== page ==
European countries are generally on track for their emissions reductions, but Canada is poised to miss its target by a wide margin.

At the same time, emissions by China, India, Indonesia and Brazil have rocketed -- nations bound by Kyoto account for less than 30 percent of global CO2 emissions, which hit record levels in 2010.

Even so, the protocol exerts tremendous force among poorer countries, which say it enshrines the responsibility of rich nations for unleashing the carbon demon.

"Developing countries have put a high priority on keeping Kyoto going," notes Alden Meyer of the Washington-based Union of Concerned Scientists. "It's the only agreement that does have binding commitments."

It also contains carefully-elaborated mechanisms for accounting and verification of emissions reductions that all parties agree should not be simply tossed aside.

There are broadly three possible outcomes for Kyoto, say experts.

The least plausible is that the Protocol's rich parties, the so-called Annex 1 nations, sign up for another five-year tour of duty with the same degree of legal constraints.

Japan and Russia have already bluntly said they will not do so.

At the other extreme, the threat of terminal deadlock looms larger.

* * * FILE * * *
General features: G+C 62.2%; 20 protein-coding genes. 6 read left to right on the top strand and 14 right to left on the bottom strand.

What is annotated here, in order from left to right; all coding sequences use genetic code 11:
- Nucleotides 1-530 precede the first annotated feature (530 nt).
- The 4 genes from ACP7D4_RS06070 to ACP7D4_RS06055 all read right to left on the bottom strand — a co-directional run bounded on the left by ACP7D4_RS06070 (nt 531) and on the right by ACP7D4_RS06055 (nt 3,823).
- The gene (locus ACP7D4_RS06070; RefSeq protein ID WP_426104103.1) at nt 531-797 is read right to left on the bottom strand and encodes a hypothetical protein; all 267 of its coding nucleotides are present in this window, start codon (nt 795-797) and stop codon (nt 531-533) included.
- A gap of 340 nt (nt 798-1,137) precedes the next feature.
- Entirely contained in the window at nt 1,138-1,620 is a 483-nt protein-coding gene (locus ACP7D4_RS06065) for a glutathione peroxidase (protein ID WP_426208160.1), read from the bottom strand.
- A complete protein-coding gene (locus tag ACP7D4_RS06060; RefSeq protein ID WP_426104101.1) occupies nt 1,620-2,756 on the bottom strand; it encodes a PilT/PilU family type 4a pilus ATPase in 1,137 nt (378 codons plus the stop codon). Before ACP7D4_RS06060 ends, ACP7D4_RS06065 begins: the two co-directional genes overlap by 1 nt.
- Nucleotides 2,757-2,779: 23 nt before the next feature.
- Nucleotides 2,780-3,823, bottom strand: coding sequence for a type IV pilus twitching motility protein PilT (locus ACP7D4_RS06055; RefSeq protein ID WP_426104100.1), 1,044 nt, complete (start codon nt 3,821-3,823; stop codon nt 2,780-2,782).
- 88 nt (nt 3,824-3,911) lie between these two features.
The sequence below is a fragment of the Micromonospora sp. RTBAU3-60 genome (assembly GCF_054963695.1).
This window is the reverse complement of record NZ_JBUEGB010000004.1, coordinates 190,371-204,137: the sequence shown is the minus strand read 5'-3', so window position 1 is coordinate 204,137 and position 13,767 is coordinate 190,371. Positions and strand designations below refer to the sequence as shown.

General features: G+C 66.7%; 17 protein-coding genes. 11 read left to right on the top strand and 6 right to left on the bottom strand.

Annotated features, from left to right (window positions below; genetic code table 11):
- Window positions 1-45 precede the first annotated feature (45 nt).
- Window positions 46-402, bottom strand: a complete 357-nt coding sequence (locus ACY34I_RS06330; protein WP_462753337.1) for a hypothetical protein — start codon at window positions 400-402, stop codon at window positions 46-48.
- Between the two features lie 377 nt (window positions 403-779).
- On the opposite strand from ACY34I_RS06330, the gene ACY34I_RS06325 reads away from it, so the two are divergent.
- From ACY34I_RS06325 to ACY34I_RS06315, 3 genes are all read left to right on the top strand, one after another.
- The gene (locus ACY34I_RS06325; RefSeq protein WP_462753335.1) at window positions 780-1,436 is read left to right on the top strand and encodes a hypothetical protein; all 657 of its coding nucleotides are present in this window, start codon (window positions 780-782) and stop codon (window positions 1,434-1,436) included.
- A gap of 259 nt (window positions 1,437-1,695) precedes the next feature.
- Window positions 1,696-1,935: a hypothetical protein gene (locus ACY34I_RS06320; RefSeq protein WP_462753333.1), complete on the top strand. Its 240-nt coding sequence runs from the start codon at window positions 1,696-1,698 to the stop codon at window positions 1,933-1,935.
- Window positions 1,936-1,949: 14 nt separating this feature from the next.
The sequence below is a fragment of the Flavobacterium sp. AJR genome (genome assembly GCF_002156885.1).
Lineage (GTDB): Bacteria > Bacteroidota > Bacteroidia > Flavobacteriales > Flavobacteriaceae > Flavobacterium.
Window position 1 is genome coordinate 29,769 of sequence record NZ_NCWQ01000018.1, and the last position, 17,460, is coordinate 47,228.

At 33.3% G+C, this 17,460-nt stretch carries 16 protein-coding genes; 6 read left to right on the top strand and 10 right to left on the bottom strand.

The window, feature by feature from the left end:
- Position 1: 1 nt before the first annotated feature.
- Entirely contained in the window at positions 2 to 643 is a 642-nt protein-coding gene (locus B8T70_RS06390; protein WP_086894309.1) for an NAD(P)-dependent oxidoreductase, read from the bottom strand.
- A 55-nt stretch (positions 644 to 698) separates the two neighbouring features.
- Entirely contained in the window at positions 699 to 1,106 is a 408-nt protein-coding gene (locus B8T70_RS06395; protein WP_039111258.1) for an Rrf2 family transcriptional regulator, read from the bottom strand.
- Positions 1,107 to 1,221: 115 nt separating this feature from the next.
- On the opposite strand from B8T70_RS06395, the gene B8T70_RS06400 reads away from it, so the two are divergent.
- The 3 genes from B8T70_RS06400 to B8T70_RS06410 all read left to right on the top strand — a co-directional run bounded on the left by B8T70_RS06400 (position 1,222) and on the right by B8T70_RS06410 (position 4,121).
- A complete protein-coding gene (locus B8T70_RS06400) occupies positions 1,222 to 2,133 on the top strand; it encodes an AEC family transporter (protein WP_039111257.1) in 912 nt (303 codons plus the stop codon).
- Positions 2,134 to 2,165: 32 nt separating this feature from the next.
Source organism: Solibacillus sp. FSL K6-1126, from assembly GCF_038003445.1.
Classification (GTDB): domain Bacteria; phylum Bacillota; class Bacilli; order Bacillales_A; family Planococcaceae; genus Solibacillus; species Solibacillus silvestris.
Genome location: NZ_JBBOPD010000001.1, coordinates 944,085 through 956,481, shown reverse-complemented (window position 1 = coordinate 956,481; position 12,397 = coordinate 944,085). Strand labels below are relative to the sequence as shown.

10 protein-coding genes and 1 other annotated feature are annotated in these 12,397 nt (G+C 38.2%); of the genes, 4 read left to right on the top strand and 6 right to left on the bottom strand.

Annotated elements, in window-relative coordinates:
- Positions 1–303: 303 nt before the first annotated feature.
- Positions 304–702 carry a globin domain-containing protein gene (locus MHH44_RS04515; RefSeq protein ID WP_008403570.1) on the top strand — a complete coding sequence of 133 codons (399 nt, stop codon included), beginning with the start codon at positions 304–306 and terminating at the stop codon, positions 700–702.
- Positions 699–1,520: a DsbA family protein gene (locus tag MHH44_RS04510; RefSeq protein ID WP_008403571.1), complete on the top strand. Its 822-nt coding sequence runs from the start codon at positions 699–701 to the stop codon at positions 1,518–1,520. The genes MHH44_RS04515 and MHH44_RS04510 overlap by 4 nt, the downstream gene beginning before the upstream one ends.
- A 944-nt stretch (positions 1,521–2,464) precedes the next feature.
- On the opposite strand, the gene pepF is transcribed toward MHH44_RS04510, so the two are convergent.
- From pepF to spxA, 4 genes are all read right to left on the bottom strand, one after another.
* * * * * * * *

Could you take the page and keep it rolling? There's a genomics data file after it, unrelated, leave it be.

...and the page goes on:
"If they don't reach an agreement and the whole thing stalemates, it risks blocking progress on the other track of the negotiations," said Meyer, referring to breakthroughs made last December when ministers met in Cancun, Mexico.

These include steps toward a "green fund" for developing countries that could reach 100 billion dollars a year, a framework for monitoring national schemes to reduce emissions and transfer of clean technology.

The middle scenario is a stop-gap "political" agreement, in which there might be, for example, a three-year extension of Kyoto promises to secure deals in the other track.

But the European Union (EU) has warned tetchily that its backing for a Kyoto 2 should not be taken for granted.

"There is the impression that the EU will easily move into a second commitment period, that it is a foregone conclusion. That is not the case," Artur Runge-Metzger, the chief negotiator, said coming into the Bonn meeting.

Unless major emerging economies such as China, India and Brazil "make a gesture," the EU is unlikely to renew its Kyoto vows, said one European negotiator Tuesday, asking not be named.

"Ultimately, Kyoto is the only concrete decision that we can expect in Durban. It will be a defining event," said Laurence Tubiana, director of the Institute of Sustainable Development and International Relations (IDDRI).